Mike L. asks: What is the chemtrail smoke behind airliners? So called “chemtrails,” though more technically known as contrails, first appeared behind planes going all the way back to the earliest days of high altitude flight. One of the earliest known surviving references of such occurred when an American soldier by the name of Captain Ward Wells observed a peculiar […]

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Does Diplomatic Immunity Really Make It So You Can Get Away with Murder?

Mark H. asks: Is it true diplomats can get away with murder because of diplomatic immunity? While the idea of some form of diplomatic immunity has existed seemingly as long as there have been humans banding together in some form, the modern rules surrounding this were originally laid out in 1961 at the Vienna Convention on Diplomatic Relations, with to […]

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How Peanuts Became the Defining Comic Strip of Our Time

Today, Snoopy can be found on coffee mugs, greeting cards and blimps, and even has his own amusement park. But Charlie Brown’s lovable black and white spotted dog wasn’t always mainstream. In fact, when the comic strip first appeared in the 1950s, the dog and his Peanut friends were considered, to quote Time Magazine’s David Michaels, “the fault-line of a […]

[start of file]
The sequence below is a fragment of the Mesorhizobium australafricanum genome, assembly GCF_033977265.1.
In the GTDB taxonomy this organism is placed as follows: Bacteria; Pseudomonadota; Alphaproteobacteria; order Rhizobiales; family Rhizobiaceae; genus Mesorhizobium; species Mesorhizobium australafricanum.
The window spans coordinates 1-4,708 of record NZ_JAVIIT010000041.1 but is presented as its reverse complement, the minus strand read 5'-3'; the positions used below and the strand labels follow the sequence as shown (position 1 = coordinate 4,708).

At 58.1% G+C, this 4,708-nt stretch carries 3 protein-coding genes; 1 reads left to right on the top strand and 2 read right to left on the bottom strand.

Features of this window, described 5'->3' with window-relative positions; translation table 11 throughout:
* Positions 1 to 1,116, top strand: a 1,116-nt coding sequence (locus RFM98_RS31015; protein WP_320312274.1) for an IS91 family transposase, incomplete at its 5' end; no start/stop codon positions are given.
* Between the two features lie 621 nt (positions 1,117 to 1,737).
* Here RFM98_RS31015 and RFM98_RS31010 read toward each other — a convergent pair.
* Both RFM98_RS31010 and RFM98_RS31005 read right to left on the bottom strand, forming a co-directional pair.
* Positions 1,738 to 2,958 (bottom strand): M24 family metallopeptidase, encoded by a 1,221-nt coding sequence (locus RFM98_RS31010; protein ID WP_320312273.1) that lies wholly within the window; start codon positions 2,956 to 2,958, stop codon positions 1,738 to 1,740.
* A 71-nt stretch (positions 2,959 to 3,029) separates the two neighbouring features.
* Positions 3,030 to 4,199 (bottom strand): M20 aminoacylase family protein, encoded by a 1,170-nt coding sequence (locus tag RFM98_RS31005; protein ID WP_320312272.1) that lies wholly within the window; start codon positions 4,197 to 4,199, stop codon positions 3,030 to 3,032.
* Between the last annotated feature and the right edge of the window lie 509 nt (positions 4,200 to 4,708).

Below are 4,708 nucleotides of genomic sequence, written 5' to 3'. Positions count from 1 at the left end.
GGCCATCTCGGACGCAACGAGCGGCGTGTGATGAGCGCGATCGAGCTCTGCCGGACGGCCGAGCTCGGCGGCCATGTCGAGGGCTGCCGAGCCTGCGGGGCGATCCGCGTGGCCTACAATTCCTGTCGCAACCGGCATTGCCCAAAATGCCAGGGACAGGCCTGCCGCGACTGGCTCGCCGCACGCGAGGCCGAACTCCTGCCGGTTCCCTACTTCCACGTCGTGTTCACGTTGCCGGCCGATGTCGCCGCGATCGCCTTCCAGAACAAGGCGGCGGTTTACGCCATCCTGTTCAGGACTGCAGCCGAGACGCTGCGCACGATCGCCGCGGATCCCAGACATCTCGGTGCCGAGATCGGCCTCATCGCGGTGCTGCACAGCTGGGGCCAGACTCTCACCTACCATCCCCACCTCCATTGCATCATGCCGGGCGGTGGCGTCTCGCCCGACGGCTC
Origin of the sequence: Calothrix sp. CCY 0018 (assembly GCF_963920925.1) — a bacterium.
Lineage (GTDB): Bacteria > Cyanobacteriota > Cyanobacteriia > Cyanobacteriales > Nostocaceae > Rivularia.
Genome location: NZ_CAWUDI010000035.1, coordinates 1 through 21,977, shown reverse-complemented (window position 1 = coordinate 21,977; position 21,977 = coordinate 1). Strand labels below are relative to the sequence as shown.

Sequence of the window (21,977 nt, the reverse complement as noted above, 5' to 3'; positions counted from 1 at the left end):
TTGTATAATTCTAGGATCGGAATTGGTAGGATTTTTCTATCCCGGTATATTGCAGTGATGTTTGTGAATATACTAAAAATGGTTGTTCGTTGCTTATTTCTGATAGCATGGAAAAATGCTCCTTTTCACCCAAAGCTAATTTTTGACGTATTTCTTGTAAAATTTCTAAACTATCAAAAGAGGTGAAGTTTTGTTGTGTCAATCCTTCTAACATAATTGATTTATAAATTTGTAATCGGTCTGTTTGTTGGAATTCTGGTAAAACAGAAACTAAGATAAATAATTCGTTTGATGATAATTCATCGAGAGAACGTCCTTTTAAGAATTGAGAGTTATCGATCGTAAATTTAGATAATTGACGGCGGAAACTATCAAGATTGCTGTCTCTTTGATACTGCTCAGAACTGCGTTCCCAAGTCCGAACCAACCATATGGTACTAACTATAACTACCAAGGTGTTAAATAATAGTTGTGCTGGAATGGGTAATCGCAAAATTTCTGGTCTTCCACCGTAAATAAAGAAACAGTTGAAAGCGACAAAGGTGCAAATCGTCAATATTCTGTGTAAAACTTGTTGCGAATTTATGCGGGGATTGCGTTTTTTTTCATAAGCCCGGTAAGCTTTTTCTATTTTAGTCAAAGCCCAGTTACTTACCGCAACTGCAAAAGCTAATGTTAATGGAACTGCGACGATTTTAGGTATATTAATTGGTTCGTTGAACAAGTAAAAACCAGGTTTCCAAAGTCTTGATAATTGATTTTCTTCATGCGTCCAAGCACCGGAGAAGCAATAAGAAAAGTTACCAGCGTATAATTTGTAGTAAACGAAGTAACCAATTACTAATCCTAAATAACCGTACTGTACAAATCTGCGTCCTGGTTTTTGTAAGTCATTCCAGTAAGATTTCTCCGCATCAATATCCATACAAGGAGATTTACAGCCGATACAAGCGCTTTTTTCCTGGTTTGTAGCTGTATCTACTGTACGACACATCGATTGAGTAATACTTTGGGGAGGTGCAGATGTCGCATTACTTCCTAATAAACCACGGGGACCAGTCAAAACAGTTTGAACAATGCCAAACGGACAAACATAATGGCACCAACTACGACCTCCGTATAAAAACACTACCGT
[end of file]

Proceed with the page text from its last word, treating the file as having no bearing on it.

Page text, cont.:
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Can You Really Just Go Online and Order a Wife from Some Other Country?

Scott L. asks: Can you really just go online and order a bride/wife from some other country? Seems like this can’t really be a thing because of immigration laws, right? While people have been sending messages back and forth to arrange marriages sight-unseen throughout history, the slightly more modern concept of mail-order brides is generally considered to have originated during […]

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How Many Hamsters Would it Take to Power Your Home and Would This Be Cheaper Than Coal Power?

Jeremy A. asks: How many hamsters running on electricity generating wheels would it take to provide enough energy for an average American household?  Would this be cheaper than coal electricity? While the question of hamsters powering homes may seem a bit farcical, it should be noted that at one point humans did specifically breed a certain type of dog for […]

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What Happens if you Renounce Your Citizenship But Don’t Belong to Another Country When You Do It?

Sarah M. asks: What happens if you renounce your citizenship but don’t belong to another country when you do it? It turns out, renouncing your citizenship to a given nation is generally a fairly simple affair in many nations of the world. It doesn’t even usually cost that much. For example, in the UK- fittingly for a country stereotypical known […]

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When a Marketer Invents a Comic- The Story of Garfield

There are generally three things everyone knows about Garfield- it’s all about a cat that hates Mondays, loves lasagna, and that it’s not really that funny. While the latter point may seem subjective, according to Garfield creator Jim Davis, the point of Garfield was never for the comic to be hilariously funny, but rather be relatable and, with that accomplished, […]